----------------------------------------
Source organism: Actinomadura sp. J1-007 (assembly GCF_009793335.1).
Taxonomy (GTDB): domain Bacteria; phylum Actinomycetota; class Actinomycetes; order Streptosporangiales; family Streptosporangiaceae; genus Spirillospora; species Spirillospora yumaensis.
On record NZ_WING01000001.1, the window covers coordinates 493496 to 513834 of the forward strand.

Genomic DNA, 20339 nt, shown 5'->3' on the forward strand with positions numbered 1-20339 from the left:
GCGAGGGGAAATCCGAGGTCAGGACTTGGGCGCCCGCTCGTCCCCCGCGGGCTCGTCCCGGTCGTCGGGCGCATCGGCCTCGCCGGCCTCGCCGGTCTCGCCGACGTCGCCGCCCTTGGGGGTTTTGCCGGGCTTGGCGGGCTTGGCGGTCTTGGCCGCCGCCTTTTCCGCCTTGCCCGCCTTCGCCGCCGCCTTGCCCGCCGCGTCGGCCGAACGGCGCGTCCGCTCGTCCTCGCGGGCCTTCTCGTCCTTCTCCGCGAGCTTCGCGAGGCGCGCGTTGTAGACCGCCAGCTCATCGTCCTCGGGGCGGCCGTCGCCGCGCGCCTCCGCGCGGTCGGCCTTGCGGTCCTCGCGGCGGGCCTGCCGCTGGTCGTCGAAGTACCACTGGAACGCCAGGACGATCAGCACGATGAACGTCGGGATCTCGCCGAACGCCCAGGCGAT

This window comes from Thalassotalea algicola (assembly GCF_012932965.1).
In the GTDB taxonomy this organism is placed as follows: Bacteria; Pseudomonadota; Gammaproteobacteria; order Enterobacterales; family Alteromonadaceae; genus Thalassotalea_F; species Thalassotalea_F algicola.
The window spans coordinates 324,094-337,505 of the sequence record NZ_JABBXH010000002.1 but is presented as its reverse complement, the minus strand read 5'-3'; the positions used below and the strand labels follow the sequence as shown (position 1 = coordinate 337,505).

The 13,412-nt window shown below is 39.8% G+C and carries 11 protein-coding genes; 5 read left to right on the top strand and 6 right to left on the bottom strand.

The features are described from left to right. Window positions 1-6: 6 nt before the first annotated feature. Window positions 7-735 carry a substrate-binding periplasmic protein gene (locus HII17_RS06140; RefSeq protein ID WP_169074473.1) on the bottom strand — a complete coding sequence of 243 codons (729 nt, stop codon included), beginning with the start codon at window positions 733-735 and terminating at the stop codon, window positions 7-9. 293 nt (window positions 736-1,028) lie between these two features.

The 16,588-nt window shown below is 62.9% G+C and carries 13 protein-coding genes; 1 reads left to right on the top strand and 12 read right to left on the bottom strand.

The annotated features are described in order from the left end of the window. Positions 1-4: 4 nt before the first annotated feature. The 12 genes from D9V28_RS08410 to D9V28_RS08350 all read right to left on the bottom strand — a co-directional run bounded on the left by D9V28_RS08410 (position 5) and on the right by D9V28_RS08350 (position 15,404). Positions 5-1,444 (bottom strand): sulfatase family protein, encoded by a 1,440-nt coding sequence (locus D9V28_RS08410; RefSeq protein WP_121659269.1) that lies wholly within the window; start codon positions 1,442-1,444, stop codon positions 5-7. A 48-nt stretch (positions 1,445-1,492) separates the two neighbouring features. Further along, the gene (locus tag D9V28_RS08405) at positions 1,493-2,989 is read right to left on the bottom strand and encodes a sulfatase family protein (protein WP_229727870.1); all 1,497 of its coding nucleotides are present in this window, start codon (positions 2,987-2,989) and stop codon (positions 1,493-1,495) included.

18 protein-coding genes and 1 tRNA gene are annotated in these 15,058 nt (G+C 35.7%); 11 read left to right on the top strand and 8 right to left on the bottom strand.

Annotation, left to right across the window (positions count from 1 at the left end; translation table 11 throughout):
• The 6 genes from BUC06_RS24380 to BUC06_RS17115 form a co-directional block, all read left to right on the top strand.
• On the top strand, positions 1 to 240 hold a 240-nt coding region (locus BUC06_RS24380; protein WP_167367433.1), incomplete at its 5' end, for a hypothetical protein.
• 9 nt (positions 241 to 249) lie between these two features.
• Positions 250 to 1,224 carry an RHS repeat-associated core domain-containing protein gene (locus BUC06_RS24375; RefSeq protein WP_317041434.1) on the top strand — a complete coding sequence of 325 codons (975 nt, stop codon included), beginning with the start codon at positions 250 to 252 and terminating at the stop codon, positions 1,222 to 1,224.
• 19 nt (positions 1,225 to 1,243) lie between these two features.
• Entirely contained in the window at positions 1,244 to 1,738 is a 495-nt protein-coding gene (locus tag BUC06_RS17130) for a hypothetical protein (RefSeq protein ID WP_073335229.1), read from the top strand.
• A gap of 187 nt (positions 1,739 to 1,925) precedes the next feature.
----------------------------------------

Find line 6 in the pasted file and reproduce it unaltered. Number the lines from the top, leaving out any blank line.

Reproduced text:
This window comes from Thalassotalea algicola (assembly GCF_012932965.1).